By Ron Foster, Past President and Charter Member of NELL
Who would have thought that a few dozen Harbour Lights collectors would grow into an organization more than 250 members strong with a mission to help preserve and promote our lighthouses, maritime treasures and their history. But that is exactly what happened starting in 1998 following the Harbour Lights Collectors Reunion in Providence, RI.
At the reunion a pad and pen were put on a table by Barbara & Henry Hupp, along with a request for all those interested in forming a New England Harbour Lights Collectors Club to sign up. Soon after the reunion the first organizational meeting of those who signed up was held and the club was formed.
Known at first as NEHLCC, the club held its very first event at the Avery Point Campus of the University of Connecticut, in Groton, CT where Elinor DeWire, educator, author and historian, presented a slideshow about lighthouses and the need to save them. Members brought in some of their collections of lighthouses, Harbour Lights and Danbury Mint, to discuss details and quality. The event also included a tour on the Sunbeam Fleet out of Waterford, CT visiting 13 different lighthouses along the coast in Long Island Sound. The following day there was a boat trip out to New London Ledge lighthouse. As a result of this event enrollment increased.
It wasn’t long before the size and diversity of the membership was cause to change the name to New England Lighthouse Lovers (NELL), after all everyone who joined was a lover of lighthouses (even if they didn’t collect Harbour Lights). A NELL logo and bylaws were adopted. Merchandise with the logo was sold to raise funds to donate to non-profit groups who cared for lighthouses in New England. NELL’s first donation was a $100 check to the University of Connecticut in Groton, CT earmarked for Avery Point Lighthouse. This was followed by the $1500 purchase of a large plexiglass cover to protect the fresnel lens on display in the Stonington Lighthouse Museum. The museum was in jeopardy of losing the lens if it did not find protection for it. These were the first of many donations made by NELL throughout New England to non-profit organizations working to save lighthouses and maritime artifacts for future generations to enjoy.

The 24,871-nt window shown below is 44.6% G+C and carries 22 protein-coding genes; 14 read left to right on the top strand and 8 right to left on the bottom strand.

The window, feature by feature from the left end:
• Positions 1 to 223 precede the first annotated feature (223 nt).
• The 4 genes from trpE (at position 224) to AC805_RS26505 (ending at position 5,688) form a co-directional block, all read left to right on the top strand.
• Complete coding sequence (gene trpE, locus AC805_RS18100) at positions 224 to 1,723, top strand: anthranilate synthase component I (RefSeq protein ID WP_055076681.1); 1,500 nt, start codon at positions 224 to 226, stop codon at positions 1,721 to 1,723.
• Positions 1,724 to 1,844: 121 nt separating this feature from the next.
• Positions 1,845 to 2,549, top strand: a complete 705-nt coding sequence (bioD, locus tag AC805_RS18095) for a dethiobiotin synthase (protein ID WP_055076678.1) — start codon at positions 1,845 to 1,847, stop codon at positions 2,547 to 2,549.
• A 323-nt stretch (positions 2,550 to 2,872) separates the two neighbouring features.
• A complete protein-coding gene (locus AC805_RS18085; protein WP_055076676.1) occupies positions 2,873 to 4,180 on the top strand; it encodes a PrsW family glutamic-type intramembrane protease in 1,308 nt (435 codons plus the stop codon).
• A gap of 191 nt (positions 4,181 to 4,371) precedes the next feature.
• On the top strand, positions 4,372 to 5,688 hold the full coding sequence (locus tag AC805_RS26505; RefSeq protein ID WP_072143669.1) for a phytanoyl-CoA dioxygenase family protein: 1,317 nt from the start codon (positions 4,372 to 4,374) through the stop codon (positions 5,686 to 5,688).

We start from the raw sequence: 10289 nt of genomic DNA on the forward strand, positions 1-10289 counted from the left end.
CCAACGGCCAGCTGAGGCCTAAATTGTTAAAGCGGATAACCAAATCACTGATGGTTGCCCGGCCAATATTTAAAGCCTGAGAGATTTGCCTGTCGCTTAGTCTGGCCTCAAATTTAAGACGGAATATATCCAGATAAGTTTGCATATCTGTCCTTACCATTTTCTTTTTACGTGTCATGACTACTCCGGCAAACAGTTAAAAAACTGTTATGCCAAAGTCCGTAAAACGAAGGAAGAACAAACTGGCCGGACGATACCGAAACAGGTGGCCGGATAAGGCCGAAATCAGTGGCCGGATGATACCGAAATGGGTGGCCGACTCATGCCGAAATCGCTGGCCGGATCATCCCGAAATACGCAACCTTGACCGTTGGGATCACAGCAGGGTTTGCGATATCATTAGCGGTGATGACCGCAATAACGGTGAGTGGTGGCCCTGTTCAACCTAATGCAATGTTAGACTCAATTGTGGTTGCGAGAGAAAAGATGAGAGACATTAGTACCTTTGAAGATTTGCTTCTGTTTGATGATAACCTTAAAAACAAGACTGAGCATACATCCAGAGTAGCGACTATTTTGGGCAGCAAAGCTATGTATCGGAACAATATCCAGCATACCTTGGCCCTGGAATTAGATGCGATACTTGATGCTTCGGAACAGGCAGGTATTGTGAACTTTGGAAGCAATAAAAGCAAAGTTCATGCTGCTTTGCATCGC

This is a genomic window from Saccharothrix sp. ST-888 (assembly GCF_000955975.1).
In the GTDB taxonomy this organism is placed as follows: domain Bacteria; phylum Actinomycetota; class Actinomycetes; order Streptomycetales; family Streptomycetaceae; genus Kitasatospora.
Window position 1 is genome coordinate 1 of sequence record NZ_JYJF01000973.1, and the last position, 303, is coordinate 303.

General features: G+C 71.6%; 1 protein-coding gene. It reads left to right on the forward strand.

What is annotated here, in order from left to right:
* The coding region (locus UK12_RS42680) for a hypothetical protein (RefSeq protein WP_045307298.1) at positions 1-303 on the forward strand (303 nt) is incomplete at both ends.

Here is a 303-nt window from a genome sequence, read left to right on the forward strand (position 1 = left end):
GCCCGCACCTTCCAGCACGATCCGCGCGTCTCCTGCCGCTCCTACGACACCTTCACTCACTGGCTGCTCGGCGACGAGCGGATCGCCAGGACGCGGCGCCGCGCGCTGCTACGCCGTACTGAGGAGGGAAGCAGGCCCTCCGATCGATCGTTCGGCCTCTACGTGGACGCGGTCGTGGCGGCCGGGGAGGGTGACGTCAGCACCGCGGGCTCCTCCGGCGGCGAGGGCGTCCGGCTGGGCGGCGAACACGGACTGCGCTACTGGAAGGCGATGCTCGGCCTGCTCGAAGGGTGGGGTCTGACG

In 2001 NELL became a chapter of the American Lighthouse Foundation which gave it non-profit status and broadened our ability to help lighthouses in a much bigger way. The events became bigger and better with three to four lighthousing events planned each year. Lighthouses, Hot Chocolate and YOU!!, which takes place each January and involves visiting and climbing several lighthouses and enjoying hot chocolate and cookies at the last location became an annual event and the monies raised during the event are donated to the participating lighthouse organizations.
2003 was the year NELL sponsored its biggest event ever on Block Island. Benefit on the Block was scheduled to coincide with the tenth anniversary of the move of Southeast lighthouse away from the eroding bluffs. The planning and coordination of this event was a year-long endeavor accomplished, in large part, by Carolyn & Frank Carbone, charter members of NELL, who have a home on Block Island. Many NELL members participated in one way or another, setting up tents, manning the grill serving hot dogs & hamburgers, running auction items out to the lucky bidders during the live auction, selling event merchandise, or helping with the Harbour Lights signing table where Bill Younger & Harry Hine signed the very special Southeast Light on the move, a Harbour Lights piece done in large part due to the Carbones’ correspondence with Harbour Lights. It was a very successful event from which NELL was able to donate over $40,000 to Southeast Lighthouse for the ongoing restoration.
To date NELL has donated more than $100,000 to various lighthouse non-profits throughout New England, but that is not all.
NELL also provides H.O.P.E. to lighthouses. Hands On Preservation Efforts (H.O.P.E.) have been performed by NELL members on New London Ledge Lighthouse in the way of sanding and painting the entire lantern room top to bottom inside and out; on Pemaquid Point Lighthouse where members rebuilt the interior of the entryway and painted the exterior of the stone tower; on Long Point & Wood End lighthouses on Cape Cod in the way of painting the entire exteriors of both lighthouse towers top to bottom.
The best part of belonging to NELL is the camaraderie and sense of doing something worthwhile to preserve our lighthouses for future generations to enjoy. NELL is unique in that it does not care for just one lighthouse. Rather it exists to help all lighthouses throughout New England and the membership has loads of fun doing just that.
This story appeared in the
Jan/Feb 2008 edition of Lighthouse Digest Magazine. The print edition contains more stories than our internet edition, and each story generally contains more photographs - often many more - in the print edition. For subscription information about the print edition, click here.
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